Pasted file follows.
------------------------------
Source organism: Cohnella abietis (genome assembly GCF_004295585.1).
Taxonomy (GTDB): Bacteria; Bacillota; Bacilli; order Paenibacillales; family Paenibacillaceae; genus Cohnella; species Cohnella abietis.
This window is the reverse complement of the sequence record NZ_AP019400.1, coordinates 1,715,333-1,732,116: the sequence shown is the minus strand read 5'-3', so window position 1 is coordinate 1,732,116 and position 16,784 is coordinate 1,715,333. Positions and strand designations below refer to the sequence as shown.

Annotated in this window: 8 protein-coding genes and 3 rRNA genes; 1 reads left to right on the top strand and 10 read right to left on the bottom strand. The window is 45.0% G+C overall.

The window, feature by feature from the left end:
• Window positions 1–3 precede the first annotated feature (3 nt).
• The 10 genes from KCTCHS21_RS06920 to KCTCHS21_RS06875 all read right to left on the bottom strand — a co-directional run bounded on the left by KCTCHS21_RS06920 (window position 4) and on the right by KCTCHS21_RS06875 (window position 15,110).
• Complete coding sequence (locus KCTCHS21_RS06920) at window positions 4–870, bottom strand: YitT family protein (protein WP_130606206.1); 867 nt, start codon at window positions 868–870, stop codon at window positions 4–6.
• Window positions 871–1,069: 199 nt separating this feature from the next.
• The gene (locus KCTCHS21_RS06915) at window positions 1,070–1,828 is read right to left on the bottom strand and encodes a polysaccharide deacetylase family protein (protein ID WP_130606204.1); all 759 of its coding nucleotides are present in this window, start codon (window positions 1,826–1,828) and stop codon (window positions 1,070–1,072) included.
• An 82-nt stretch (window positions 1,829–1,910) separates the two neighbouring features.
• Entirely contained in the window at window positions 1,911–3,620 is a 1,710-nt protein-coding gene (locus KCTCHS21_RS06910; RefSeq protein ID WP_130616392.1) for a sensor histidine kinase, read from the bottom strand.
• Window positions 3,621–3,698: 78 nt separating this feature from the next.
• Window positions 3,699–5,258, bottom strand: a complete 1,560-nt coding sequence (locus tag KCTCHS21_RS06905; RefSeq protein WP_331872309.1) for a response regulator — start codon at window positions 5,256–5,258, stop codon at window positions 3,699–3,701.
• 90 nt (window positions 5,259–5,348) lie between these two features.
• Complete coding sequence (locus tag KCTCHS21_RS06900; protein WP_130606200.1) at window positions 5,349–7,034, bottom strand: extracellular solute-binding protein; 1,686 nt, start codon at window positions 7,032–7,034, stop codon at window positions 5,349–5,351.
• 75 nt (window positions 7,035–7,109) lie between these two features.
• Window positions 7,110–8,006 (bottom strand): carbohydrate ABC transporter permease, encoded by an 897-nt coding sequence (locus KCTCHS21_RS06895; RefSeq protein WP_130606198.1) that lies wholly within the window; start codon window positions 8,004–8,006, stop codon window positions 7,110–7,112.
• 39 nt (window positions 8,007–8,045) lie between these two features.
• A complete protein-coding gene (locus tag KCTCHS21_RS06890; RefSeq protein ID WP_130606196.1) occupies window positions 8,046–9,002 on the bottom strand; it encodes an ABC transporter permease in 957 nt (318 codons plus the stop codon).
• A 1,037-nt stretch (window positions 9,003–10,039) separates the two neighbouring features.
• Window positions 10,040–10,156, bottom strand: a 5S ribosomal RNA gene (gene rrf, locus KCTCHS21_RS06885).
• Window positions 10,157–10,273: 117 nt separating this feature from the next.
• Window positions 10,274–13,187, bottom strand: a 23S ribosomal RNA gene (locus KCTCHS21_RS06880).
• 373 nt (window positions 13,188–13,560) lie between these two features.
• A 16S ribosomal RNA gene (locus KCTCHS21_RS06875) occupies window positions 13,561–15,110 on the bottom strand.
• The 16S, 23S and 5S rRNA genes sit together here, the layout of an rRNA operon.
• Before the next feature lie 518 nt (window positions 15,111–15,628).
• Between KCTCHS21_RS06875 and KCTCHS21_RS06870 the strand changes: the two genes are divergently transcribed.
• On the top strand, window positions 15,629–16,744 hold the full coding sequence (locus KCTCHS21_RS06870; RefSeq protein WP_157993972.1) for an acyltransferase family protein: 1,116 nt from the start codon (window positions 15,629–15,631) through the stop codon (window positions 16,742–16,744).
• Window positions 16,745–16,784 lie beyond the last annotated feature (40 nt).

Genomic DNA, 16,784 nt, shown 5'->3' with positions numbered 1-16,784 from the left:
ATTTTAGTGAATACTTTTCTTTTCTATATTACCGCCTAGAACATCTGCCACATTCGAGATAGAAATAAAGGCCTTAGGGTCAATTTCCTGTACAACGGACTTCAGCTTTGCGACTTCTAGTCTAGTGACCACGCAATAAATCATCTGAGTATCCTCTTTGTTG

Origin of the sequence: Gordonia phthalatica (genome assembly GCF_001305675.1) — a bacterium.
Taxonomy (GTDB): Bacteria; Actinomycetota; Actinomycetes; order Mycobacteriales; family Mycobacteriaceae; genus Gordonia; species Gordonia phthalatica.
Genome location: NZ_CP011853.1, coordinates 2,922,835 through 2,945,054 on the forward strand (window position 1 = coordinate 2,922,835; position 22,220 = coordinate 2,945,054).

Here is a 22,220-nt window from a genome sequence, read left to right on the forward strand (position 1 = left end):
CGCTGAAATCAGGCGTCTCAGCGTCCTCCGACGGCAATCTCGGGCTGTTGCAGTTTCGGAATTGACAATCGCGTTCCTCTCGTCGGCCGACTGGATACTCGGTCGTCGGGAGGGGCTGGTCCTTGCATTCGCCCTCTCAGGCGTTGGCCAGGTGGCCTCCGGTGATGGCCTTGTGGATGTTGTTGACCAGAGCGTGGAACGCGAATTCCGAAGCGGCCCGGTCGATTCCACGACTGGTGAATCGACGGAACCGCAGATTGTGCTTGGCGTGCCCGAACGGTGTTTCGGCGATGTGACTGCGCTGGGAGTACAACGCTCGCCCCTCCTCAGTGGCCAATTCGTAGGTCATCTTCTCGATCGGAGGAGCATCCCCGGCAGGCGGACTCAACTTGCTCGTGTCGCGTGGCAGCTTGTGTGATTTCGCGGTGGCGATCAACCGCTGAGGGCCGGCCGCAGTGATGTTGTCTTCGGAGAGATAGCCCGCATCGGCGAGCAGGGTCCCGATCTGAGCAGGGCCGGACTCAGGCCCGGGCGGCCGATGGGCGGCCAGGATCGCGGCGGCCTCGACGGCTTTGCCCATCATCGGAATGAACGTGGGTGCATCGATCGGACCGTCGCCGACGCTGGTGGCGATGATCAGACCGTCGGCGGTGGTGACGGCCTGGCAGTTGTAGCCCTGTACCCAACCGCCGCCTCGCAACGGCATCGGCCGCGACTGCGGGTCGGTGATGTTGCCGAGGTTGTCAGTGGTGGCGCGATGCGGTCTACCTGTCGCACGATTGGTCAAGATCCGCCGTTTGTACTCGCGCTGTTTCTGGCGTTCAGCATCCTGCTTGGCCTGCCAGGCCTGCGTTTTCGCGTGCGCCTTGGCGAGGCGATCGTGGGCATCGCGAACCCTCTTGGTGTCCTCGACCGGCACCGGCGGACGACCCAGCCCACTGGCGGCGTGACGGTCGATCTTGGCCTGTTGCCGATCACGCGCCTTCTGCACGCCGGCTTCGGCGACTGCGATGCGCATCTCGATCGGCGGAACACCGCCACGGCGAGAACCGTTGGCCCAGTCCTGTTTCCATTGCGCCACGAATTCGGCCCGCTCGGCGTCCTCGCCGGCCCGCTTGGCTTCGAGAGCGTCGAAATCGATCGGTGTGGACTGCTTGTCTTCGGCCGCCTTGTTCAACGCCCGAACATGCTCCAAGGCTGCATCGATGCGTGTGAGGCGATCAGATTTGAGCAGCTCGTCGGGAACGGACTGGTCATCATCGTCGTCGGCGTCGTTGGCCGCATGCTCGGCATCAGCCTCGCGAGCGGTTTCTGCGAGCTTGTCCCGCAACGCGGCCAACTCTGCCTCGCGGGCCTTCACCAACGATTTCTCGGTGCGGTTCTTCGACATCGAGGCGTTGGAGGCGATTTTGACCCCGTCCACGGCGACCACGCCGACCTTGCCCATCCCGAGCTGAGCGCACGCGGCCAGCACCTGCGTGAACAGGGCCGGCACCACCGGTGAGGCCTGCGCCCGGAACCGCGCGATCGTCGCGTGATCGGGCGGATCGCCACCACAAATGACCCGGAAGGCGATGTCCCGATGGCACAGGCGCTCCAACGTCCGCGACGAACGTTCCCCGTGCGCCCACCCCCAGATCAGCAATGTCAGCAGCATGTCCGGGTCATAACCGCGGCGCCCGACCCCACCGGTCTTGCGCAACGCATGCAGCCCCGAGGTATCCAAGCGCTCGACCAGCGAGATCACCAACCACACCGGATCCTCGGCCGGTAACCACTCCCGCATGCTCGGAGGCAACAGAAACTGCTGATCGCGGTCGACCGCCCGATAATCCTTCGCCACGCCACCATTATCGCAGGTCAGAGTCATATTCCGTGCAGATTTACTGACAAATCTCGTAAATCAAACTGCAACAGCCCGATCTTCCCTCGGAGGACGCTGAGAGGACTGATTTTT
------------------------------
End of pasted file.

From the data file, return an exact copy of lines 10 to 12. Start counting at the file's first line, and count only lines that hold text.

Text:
• The gene (locus KCTCHS21_RS06915) at window positions 1,070–1,828 is read right to left on the bottom strand and encodes a polysaccharide deacetylase family protein (protein ID WP_130606204.1); all 759 of its coding nucleotides are present in this window, start codon (window positions 1,826–1,828) and stop codon (window positions 1,070–1,072) included.
• An 82-nt stretch (window positions 1,829–1,910) separates the two neighbouring features.
• Entirely contained in the window at window positions 1,911–3,620 is a 1,710-nt protein-coding gene (locus KCTCHS21_RS06910; RefSeq protein ID WP_130616392.1) for a sensor histidine kinase, read from the bottom strand.